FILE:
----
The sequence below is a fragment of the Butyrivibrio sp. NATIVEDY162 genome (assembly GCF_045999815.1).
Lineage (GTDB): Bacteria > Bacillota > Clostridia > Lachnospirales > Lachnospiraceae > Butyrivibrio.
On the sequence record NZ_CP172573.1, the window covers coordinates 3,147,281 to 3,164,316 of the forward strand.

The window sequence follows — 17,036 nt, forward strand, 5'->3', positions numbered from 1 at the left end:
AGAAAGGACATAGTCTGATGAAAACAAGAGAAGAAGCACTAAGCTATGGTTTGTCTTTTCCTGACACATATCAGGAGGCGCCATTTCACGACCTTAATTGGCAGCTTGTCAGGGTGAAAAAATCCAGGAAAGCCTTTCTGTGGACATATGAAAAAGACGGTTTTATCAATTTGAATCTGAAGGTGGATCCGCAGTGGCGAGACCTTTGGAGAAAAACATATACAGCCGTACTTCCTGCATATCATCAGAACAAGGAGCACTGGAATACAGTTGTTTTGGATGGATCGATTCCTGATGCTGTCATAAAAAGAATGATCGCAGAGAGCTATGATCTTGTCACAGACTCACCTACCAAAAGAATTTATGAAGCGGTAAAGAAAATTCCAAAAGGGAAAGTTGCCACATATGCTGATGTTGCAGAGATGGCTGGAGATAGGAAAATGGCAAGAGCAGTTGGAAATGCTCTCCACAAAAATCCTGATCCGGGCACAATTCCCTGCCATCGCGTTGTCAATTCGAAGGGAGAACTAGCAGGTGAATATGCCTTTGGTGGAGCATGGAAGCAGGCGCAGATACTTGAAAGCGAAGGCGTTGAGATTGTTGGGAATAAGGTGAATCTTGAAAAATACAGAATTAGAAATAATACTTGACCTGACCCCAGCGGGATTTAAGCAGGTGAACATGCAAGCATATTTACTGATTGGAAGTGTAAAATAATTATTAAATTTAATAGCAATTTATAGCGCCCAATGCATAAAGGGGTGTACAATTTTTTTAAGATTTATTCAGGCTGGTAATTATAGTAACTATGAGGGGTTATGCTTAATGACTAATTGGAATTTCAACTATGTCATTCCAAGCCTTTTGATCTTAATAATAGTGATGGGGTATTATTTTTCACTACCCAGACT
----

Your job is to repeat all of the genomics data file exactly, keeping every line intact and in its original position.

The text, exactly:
The sequence below is a fragment of the Butyrivibrio sp. NATIVEDY162 genome (assembly GCF_045999815.1).
Lineage (GTDB): Bacteria > Bacillota > Clostridia > Lachnospirales > Lachnospiraceae > Butyrivibrio.
On the sequence record NZ_CP172573.1, the window covers coordinates 3,147,281 to 3,164,316 of the forward strand.

The window sequence follows — 17,036 nt, forward strand, 5'->3', positions numbered from 1 at the left end:
AGAAAGGACATAGTCTGATGAAAACAAGAGAAGAAGCACTAAGCTATGGTTTGTCTTTTCCTGACACATATCAGGAGGCGCCATTTCACGACCTTAATTGGCAGCTTGTCAGGGTGAAAAAATCCAGGAAAGCCTTTCTGTGGACATATGAAAAAGACGGTTTTATCAATTTGAATCTGAAGGTGGATCCGCAGTGGCGAGACCTTTGGAGAAAAACATATACAGCCGTACTTCCTGCATATCATCAGAACAAGGAGCACTGGAATACAGTTGTTTTGGATGGATCGATTCCTGATGCTGTCATAAAAAGAATGATCGCAGAGAGCTATGATCTTGTCACAGACTCACCTACCAAAAGAATTTATGAAGCGGTAAAGAAAATTCCAAAAGGGAAAGTTGCCACATATGCTGATGTTGCAGAGATGGCTGGAGATAGGAAAATGGCAAGAGCAGTTGGAAATGCTCTCCACAAAAATCCTGATCCGGGCACAATTCCCTGCCATCGCGTTGTCAATTCGAAGGGAGAACTAGCAGGTGAATATGCCTTTGGTGGAGCATGGAAGCAGGCGCAGATACTTGAAAGCGAAGGCGTTGAGATTGTTGGGAATAAGGTGAATCTTGAAAAATACAGAATTAGAAATAATACTTGACCTGACCCCAGCGGGATTTAAGCAGGTGAACATGCAAGCATATTTACTGATTGGAAGTGTAAAATAATTATTAAATTTAATAGCAATTTATAGCGCCCAATGCATAAAGGGGTGTACAATTTTTTTAAGATTTATTCAGGCTGGTAATTATAGTAACTATGAGGGGTTATGCTTAATGACTAATTGGAATTTCAACTATGTCATTCCAAGCCTTTTGATCTTAATAATAGTGATGGGGTATTATTTTTCACTACCCAGACT